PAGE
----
These four layers essentially make up the backbone of the entire internet and have been sufficient for decades. However, with the rampant rise of security breaches, phishing attacks, and general spam on the internet, perhaps it is time for a fifth layer, one that can autonomously and independently guarantee security and identity.
The Cryptocurrency Revolution
Cryptocurrencies, such as bitcoin, are built on top of blockchain technology and have been designed to be trustless, neutral, and global entities. While they were initially only an alternative to central bank-issued fiat currencies, they have since evolved to become a system of value in and of themselves. This means that digital tokens can now be used for a myriad of purposes, such as weeding out voter fraud and paying content creators instead of advertisements.
If the same principles were to be ported over to the entire internet instead, it is possible that a number of its problems would disappear for good. Network resources are precious as servers and clients only have so much storage and bandwidth they can afford. Malicious actors easily abuse this with no ramifications whatsoever. Such attacks are disappointingly common and can result in considerable losses to users of the internet.
By bringing the exchange of “value” to the internet, computers can communicate with each other to establish legitimacy. Some parts of the Transport Layer, for instance, can require a cryptocurrency-based transaction at each hop to make sure that the packets are from a reliable source and aren’t needlessly consuming network resources.
“Suppose we had a QuickCoin, which cleared transactions nearly instantly, anonymously, and for infinitesimal mining fees. It could use the Bitcoin blockchain for security or for easy trading in and out. SMTP would demand QuickCoin to weed out spam. Routers would exchange QuickCoin to shut down DDoS attacks. Tor Gateways would demand Quickcoin to anonymously route traffic. Machines would bypass centralized DNS and OAuth servers, using Coins to establish ownership.”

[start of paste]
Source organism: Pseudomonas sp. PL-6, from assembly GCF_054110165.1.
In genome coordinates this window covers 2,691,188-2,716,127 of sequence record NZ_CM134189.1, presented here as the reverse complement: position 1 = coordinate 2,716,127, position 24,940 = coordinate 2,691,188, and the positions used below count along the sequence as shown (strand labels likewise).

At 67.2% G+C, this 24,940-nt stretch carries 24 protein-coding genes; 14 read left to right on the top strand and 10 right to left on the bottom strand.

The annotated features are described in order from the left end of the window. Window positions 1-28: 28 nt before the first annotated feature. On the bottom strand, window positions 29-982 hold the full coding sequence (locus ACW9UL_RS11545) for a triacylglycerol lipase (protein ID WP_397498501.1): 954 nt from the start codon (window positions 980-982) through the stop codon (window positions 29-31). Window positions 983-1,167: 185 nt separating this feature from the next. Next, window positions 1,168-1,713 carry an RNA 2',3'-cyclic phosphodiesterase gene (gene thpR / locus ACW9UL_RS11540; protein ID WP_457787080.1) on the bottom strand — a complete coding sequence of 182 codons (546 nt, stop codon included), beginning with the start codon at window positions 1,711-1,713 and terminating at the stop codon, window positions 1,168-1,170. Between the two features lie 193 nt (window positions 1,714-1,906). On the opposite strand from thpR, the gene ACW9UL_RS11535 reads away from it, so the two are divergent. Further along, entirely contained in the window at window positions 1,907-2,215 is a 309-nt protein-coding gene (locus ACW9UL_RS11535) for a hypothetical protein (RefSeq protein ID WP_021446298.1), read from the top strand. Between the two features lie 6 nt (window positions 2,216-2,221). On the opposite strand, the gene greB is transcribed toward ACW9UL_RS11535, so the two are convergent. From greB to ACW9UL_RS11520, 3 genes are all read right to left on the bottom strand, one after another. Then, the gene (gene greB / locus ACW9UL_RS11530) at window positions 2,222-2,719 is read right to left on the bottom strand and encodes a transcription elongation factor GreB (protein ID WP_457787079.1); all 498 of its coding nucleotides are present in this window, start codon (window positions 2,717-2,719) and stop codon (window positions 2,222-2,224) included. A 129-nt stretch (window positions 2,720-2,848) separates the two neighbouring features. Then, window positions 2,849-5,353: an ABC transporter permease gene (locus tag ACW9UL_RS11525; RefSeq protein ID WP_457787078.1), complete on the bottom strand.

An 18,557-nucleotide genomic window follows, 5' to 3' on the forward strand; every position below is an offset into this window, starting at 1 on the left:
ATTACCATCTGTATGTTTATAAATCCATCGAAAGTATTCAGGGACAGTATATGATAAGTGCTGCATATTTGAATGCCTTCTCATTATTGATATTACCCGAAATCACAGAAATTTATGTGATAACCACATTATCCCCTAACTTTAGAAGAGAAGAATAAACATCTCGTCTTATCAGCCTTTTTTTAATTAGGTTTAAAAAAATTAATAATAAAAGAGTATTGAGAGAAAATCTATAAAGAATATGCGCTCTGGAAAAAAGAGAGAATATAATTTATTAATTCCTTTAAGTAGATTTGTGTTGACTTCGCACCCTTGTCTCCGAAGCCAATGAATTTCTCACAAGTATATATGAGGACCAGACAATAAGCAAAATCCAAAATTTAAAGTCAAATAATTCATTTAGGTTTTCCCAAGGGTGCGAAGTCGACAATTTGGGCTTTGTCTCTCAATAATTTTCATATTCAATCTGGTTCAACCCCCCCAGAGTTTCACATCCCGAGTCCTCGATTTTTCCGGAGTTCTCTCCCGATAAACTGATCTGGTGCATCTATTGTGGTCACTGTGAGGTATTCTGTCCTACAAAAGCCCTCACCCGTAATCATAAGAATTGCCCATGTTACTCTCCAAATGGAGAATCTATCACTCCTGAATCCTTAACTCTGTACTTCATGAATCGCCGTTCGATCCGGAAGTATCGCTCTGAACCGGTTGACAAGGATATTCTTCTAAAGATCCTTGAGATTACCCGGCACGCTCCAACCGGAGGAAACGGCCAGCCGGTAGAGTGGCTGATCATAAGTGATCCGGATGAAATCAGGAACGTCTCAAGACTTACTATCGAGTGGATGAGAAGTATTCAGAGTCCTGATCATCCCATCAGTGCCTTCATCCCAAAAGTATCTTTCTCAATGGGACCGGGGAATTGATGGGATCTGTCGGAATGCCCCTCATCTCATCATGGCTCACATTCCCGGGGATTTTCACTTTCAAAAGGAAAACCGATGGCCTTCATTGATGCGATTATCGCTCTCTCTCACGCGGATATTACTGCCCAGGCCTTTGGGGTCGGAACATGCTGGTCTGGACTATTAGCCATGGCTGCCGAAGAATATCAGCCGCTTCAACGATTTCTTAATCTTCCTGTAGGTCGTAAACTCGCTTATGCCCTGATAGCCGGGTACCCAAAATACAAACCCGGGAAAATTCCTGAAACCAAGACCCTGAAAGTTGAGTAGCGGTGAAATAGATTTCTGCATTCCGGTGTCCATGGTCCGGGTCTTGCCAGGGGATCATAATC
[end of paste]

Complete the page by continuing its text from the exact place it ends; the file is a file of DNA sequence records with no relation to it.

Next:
Ravikant also argued that the use of digital currencies for resources in other precious networks. A fast and cheap cryptocurrency could be used for negotiating right of way in a grid of driverless cars or allow a group of pedestrians to take priority over a traffic light. Decentralized consensus of this form can be achieved without a trusted third-party presiding over the entire process.
Decentralized platforms will also allow the internet to develop censorship resistance and guarantee freedom of speech. The current iteration of the internet is monopolized by a few large companies that each have their agenda and can skew user sentiment for private gain.
Steemit, for example, leverages its crypto-based foundation to guarantee that every user has a voice and is even rewarded for it. The platform is nearly immune to public scandals, as it is entirely open source and user-driven. A handful of other crypto iterations exist, some legitimate and many others far from solving the internet’s greatest worries. In either case, a founding in how the world wide web operates should point commentators and investors alike towards a better understanding of the digital world’s fifth protocol.